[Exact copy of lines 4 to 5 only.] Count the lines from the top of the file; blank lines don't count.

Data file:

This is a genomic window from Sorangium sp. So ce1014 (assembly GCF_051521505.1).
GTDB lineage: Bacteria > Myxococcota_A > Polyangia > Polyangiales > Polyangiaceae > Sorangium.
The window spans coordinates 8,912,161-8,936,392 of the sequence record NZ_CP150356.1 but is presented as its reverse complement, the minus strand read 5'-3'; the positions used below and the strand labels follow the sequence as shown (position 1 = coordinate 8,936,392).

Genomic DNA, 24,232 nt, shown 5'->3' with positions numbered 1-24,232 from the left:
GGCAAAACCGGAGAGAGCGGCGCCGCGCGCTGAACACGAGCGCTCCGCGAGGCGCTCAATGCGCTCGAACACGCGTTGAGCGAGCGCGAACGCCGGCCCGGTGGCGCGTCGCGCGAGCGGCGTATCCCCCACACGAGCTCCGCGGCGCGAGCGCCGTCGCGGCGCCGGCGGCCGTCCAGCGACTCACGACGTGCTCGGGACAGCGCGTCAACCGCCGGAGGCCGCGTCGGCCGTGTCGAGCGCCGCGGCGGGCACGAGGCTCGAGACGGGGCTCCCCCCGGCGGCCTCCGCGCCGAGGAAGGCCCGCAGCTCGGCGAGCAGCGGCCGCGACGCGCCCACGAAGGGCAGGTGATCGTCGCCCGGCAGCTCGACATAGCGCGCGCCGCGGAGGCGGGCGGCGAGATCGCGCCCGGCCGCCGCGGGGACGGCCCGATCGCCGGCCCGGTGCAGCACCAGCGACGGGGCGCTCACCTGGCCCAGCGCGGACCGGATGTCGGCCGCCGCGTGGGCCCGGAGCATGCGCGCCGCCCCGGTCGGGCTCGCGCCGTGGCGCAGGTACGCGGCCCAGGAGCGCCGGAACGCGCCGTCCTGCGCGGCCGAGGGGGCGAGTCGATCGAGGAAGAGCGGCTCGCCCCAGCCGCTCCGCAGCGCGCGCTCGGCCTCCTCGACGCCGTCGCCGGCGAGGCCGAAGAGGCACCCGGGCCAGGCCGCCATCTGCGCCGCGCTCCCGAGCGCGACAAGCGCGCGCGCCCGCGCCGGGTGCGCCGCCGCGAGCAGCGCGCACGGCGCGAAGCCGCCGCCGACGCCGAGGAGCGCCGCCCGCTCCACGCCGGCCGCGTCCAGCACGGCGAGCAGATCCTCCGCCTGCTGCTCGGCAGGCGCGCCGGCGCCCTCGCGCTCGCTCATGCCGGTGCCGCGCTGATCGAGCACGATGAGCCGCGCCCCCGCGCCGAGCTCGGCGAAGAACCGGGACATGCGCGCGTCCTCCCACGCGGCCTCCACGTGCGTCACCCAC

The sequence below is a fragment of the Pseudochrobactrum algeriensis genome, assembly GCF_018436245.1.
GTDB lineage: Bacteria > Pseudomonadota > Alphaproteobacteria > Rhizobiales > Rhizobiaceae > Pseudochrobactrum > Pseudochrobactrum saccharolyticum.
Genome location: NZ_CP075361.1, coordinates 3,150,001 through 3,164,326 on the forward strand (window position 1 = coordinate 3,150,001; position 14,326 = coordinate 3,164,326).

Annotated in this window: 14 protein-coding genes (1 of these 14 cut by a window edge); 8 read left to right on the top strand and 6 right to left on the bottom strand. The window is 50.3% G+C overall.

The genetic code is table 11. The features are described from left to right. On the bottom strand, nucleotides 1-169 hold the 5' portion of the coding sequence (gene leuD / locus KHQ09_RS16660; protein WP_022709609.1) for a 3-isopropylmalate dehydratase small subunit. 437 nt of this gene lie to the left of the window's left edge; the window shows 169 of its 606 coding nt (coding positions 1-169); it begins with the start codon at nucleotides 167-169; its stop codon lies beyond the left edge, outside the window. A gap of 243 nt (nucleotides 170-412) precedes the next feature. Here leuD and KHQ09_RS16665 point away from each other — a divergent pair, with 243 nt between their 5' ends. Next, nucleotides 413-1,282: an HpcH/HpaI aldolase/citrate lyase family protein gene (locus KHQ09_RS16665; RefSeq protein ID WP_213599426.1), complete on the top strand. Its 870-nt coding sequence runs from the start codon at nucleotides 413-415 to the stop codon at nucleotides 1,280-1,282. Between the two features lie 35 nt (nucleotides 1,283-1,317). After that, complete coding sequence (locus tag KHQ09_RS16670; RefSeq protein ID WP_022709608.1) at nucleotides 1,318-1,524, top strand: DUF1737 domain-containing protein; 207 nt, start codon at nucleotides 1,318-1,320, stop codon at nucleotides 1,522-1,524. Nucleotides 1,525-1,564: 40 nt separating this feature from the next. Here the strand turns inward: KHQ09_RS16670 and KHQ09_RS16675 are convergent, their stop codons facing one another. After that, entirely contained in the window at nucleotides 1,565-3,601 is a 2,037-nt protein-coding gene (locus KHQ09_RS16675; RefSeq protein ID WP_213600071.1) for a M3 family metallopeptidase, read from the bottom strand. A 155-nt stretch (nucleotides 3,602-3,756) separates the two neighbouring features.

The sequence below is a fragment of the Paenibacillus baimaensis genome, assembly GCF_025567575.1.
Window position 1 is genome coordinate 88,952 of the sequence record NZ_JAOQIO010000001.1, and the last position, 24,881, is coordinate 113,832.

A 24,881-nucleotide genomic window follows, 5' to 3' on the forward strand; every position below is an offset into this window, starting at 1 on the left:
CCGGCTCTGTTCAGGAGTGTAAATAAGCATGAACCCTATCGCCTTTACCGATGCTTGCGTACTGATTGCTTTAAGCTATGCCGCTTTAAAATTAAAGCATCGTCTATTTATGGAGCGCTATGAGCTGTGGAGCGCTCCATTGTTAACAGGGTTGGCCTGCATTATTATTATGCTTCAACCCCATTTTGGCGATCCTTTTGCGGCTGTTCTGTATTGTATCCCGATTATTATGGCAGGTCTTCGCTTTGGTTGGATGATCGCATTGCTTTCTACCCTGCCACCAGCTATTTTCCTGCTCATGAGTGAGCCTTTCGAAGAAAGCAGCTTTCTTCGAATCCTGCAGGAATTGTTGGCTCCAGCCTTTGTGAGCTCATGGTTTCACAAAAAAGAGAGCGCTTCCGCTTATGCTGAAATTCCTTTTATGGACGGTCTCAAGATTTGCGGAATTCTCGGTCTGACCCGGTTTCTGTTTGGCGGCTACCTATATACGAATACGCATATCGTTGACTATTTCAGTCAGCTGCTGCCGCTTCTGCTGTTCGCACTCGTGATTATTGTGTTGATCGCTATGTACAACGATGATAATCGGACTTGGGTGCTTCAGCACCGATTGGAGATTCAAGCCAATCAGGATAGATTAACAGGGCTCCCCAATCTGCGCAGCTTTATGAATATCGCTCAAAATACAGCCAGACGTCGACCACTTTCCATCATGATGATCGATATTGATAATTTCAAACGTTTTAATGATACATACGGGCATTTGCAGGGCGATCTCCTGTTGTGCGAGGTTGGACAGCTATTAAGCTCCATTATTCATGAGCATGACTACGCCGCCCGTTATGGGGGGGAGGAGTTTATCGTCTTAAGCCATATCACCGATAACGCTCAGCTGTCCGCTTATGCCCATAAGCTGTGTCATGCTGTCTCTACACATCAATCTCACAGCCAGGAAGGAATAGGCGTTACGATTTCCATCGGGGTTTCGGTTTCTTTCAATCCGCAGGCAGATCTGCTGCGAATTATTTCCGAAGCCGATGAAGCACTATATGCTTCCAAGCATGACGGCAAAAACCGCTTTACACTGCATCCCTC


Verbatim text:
Genomic DNA, 24,232 nt, shown 5'->3' with positions numbered 1-24,232 from the left:
GGCAAAACCGGAGAGAGCGGCGCCGCGCGCTGAACACGAGCGCTCCGCGAGGCGCTCAATGCGCTCGAACACGCGTTGAGCGAGCGCGAACGCCGGCCCGGTGGCGCGTCGCGCGAGCGGCGTATCCCCCACACGAGCTCCGCGGCGCGAGCGCCGTCGCGGCGCCGGCGGCCGTCCAGCGACTCACGACGTGCTCGGGACAGCGCGTCAACCGCCGGAGGCCGCGTCGGCCGTGTCGAGCGCCGCGGCGGGCACGAGGCTCGAGACGGGGCTCCCCCCGGCGGCCTCCGCGCCGAGGAAGGCCCGCAGCTCGGCGAGCAGCGGCCGCGACGCGCCCACGAAGGGCAGGTGATCGTCGCCCGGCAGCTCGACATAGCGCGCGCCGCGGAGGCGGGCGGCGAGATCGCGCCCGGCCGCCGCGGGGACGGCCCGATCGCCGGCCCGGTGCAGCACCAGCGACGGGGCGCTCACCTGGCCCAGCGCGGACCGGATGTCGGCCGCCGCGTGGGCCCGGAGCATGCGCGCCGCCCCGGTCGGGCTCGCGCCGTGGCGCAGGTACGCGGCCCAGGAGCGCCGGAACGCGCCGTCCTGCGCGGCCGAGGGGGCGAGTCGATCGAGGAAGAGCGGCTCGCCCCAGCCGCTCCGCAGCGCGCGCTCGGCCTCCTCGACGCCGTCGCCGGCGAGGCCGAAGAGGCACCCGGGCCAGGCCGCCATCTGCGCCGCGCTCCCGAGCGCGACAAGCGCGCGCGCCCGCGCCGGGTGCGCCGCCGCGAGCAGCGCGCACGGCGCGAAGCCGCCGCCGACGCCGAGGAGCGCCGCCCGCTCCACGCCGGCCGCGTCCAGCACGGCGAGCAGATCCTCCGCCTGCTGCTCGGCAGGCGCGCCGGCGCCCTCGCGCTCGCTCATGCCGGTGCCGCGCTGATCGAGCACGATGAGCCGCGCCCCCGCGCCGAGCTCGGCGAAGAACCGGGACATGCGCGCGTCCTCCCACGCGGCCTCCACGTGCGTCACCCAC